Re: firing up the grill
- From: Alan Hope <usenet.identity@xxxxxxxxx>
- Date: Sun, 01 Jun 2008 19:24:01 +0200
Alan Hope <usenet.identity@xxxxxxxxx> wrote:
Right, then. History can all be proven.
The opposite of "nothing can be proven" is not "everything can be
Hyperbole is not precision, but if you think there is much from
history that can be "proven" then we may have differing views of what
proof consists of.
I believe we do. I think yours is probably such that nothing can be
proven, so it's all fair game for your imagination, your invention and
Certainly the existence of the statues on Mt. Rushmore can be
verified, at least we can go there and recognize that they are
perceptible to human beings. The reasons for WWI on the other hand
are no longer verifiable (if in fact they were ever accurately known).
They are known to the limited extent that such-and-such can be said to
be a reason for something else. It's a very complex picture, but
there's nothing unknowable about it.
What passes for proof in everyday life is not the same as real proof.
It is real proof, adequate to the situation. If my wife comes in to
find dinner on the table, it's in her interest to believe that I made
it. The alternative, which you're suggesting, involves re-inventing
the wheel every time you go out to the car. How could you ever cross a
road since you have no reason to believe a red light will stop the
traffic? How do you know not to eat broken glass without trying it
first? Are you satisfied that the sun will come up again in the
morning, based on past experience, or is every sunset the end of the
world for you?
In everyday life we accept our perception of a tree for example as
identical with its existence in objective reality even though we know
(or at least, should know) that the two are not necessarily the same.
But the two are the same, to all reasonable intent. The cases where
the perception did not match the reality are so few as to be
negligible. It would be madness to even take them into account,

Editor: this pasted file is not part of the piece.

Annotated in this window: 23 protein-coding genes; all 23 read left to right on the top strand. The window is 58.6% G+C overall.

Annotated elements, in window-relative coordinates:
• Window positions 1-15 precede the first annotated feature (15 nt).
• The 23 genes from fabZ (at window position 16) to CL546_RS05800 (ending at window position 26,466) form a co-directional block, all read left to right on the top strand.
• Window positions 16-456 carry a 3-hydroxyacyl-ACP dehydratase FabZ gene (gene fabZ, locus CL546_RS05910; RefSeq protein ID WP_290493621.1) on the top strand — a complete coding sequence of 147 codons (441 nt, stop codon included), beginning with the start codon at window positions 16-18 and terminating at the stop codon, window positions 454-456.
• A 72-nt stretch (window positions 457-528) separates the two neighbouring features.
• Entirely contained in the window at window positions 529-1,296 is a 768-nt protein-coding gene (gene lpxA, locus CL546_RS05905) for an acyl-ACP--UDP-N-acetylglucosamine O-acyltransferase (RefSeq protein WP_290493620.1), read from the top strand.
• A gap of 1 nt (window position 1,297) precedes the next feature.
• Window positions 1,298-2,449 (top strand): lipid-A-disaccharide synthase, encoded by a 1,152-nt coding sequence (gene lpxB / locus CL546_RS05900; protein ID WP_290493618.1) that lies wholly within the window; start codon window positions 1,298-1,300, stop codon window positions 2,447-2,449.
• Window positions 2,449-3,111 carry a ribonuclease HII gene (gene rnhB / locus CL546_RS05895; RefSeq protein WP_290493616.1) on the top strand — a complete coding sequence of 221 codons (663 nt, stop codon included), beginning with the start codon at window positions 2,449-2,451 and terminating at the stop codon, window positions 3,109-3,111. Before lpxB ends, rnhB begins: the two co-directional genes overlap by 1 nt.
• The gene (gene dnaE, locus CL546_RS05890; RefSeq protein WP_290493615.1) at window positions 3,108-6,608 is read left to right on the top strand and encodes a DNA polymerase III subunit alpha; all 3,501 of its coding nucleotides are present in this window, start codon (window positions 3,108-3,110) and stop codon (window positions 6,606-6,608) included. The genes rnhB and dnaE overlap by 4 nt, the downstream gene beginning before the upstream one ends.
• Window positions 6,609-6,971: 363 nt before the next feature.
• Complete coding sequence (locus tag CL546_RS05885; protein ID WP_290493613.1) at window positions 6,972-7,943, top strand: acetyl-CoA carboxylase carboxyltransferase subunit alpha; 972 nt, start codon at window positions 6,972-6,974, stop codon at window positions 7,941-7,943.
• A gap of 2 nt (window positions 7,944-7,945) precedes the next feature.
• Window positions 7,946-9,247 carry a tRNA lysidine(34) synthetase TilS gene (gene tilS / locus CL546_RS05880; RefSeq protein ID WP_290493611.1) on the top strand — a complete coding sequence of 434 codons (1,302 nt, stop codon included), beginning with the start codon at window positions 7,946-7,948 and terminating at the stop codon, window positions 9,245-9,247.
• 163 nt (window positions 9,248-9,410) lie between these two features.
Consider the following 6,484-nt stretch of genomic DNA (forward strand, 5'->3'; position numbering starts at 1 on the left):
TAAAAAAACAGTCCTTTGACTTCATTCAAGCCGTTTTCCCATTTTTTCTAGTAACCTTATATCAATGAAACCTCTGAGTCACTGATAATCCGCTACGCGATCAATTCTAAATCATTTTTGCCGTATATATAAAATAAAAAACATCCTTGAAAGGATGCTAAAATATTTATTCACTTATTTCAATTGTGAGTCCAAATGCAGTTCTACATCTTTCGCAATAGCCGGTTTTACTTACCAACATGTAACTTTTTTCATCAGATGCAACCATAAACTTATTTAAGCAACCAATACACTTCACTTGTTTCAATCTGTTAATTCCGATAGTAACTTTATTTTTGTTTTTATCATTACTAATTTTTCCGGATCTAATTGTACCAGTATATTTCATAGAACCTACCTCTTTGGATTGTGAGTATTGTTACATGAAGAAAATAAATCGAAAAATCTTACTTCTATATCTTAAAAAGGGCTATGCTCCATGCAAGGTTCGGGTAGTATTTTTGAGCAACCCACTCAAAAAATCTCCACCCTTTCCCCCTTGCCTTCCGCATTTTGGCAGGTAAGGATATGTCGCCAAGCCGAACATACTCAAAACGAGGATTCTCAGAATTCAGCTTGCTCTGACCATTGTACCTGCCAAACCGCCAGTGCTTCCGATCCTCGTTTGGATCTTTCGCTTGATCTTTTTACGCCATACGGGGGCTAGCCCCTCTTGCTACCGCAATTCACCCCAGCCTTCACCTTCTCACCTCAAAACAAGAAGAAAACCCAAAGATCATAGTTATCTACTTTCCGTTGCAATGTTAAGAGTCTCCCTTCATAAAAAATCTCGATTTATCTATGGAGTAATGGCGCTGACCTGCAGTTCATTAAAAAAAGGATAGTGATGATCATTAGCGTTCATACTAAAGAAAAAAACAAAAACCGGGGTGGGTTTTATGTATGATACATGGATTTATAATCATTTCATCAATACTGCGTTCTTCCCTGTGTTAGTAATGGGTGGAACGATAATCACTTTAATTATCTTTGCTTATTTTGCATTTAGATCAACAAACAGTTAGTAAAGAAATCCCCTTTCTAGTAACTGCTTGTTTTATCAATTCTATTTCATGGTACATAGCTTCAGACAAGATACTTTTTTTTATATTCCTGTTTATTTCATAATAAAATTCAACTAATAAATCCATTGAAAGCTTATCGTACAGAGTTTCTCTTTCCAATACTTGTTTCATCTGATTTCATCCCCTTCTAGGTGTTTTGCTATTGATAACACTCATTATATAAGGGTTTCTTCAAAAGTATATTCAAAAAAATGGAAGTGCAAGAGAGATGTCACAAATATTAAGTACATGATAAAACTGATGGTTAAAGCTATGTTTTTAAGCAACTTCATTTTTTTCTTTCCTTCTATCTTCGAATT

because you would no longer be able to function.
The atomic view of a tree (mostly empty space with a few whizzing
particles here and there) is grossly different from what we perceive
But we don't experience a tree on an atomic level, so the question of
that view of the tree is quite irrelevant, unless we happen to be in a
classroom. A Frenchman's view of the tree is expressed through quite
different words than ours, but that's no reason for us to stop calling
it "tree" and eating its "fruit".
And science only attempts to create a model that is
aligned as correctly as possible with objective reality, in objective
reality it is possible that something else underlies the materiality
of a tree and the whizzing particles are no more than its distorted
That's of no consequence. It really doesn't matter. As far as we're
concerned, you can eat its fruit and you'd best not drive your car
into it. The objective reality of the tree is exactly as we experience
it, and any deeper realities needn't bother us. Unless we want to
understand, of course, but then the question has moved away from pear
trees and into knowledge.
Back to history, once an event occurs it is gone forever and all that
remains is whatever memories (mental or recorded) happen to have been
All right. Well, that's what we have to work with, and it makes no
sense to reject the study of history simply because a re-enactment
would have been better.
We cannot go back and listen to hear what Caesar said when
he was stabbed, the event no longer exists.
He said "Ouch".
We cannot go back and
listen to what Jesus actually said in the sermon on the mount, that
event no longer exists.
It's a fictional event to begin with.
For the purposes of everyday life, we accept Caesar as having said "Et
te Brute" or something of the sort as what we call fact.
I don't think anyone does. That's what Shakespeare wrote, but I don't